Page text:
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Can Good Sex Keep You Young?.

Does frequent sex contribute to good health?

WebMD Feature

Nov. 13, 2000 -- When I asked my 77-year-old friend Peter Kranz of Darien, Conn., about his sex life, he was immediately forthcoming. "We make love twice a day," he said.

 

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"You do this every day?" I asked.

 

"The schedule is not written in stone," Peter explained. "But we do make love every day."

 

Michael Roizen, MD, would say that sex is keeping Kranz young. In his best-selling book, RealAge -- Are You as Young as You Can Be?, Roizen makes the case for the antiaging effects of sex after surveying the available literature. "Having sex at least twice a week can make your RealAge 1.6 years younger than if you had sex only once a week," Roizen says. He defines 'real age' as "an estimation of your age in biologic terms, not chronologic years."

 

Although Roizen's statistics are sketchy, he derives his figures primarily from a study done in Caerphilly, Wales, and published in the December 1997 British Medical Journal under the title, "Sex and Death: Are They Related?" One of the few efforts to examine the relationship between sex and mortality, the study found that men who reported at least two orgasms a week at the time of the study had less than half the risk of dying from various causes over 10 years of follow-up than those with a lower frequency of orgasm. Drawing on the researchers' remark that the evidence suggested a dose-response relationship -- meaning in this case that the more orgasms a man had, the longer he lived -- Roizen concluded that someone like my friend Peter, who has sex every day, could have a Real Age as much as 8 years younger.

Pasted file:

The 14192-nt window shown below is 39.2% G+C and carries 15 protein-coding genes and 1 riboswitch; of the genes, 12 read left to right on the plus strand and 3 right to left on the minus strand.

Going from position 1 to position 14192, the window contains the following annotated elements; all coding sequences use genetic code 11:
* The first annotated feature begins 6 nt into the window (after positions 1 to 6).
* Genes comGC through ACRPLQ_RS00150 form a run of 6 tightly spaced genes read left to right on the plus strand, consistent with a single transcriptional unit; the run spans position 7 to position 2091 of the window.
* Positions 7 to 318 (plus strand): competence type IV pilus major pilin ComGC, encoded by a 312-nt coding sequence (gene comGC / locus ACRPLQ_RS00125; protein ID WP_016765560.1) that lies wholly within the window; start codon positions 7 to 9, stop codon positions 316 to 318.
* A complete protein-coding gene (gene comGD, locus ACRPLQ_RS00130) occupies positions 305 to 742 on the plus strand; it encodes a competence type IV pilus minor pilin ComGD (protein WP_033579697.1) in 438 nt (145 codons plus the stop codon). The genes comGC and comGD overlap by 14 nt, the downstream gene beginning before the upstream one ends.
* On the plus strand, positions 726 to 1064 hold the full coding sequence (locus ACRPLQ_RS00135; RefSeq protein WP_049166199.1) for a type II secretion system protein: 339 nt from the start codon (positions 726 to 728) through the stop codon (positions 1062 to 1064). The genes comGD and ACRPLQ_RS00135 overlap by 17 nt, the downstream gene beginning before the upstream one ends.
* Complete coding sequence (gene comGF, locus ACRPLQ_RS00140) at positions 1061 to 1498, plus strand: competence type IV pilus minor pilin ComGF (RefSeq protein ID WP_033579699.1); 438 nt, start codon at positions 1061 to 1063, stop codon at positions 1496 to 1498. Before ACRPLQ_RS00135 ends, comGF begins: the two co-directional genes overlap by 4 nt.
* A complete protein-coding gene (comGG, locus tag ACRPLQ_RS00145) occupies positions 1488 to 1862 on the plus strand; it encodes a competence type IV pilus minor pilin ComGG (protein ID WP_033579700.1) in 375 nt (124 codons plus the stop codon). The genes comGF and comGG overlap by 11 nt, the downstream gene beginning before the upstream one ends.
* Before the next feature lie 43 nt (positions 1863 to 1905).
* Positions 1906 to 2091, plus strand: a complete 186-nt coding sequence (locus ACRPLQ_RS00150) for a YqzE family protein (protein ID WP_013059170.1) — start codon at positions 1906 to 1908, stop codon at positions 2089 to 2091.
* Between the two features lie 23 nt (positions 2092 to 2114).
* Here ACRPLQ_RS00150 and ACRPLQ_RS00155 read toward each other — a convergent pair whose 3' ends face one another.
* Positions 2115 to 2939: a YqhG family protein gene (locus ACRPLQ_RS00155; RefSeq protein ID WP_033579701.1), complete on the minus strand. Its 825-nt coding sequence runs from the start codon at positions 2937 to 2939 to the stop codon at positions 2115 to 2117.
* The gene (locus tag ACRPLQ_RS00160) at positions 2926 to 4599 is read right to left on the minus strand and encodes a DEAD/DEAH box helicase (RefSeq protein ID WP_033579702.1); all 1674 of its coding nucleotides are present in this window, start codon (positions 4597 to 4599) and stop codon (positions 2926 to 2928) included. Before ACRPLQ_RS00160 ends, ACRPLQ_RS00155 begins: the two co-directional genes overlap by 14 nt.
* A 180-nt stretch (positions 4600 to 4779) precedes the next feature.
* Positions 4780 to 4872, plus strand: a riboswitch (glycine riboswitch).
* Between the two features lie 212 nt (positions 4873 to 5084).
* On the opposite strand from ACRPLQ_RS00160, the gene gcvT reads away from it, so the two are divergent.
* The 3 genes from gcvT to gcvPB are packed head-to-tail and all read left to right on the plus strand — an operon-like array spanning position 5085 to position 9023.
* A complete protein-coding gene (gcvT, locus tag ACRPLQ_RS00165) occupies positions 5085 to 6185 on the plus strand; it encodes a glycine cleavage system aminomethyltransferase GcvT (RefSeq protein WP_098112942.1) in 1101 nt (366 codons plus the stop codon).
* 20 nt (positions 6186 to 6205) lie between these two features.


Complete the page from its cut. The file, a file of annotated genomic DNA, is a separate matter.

At first blush (and Peter's candor did make me blush), my friend is a convincing example of Roizen's argument. He is youthful-looking, energetic, and actively involved in many interests. Peter still works as a developer of computer systems. He has had a steady, positive relationship with his wife who, at 77 also, still commutes to Manhattan for her own job at a major nonprofit institution.

 

But although Peter enjoys his sexual interludes immensely, he also does many other things to remain youthful. He watches his weight and caloric intake very closely and makes sure he stays slim. Over the last decades, he has been involved in strenuous earth and rock-moving activities in his own backyard; and he also splits wood when it is needed. He has exercised steadily and intensely over the years.

 

So does sex itself really extend our lives or prevent heart attacks? This claim is difficult to prove. Yes, sex and good health are usually linked -- in most of the studies and our observations -- but which one is the chicken and which the egg? Does sex contribute to good health or does good health make regular sex possible?

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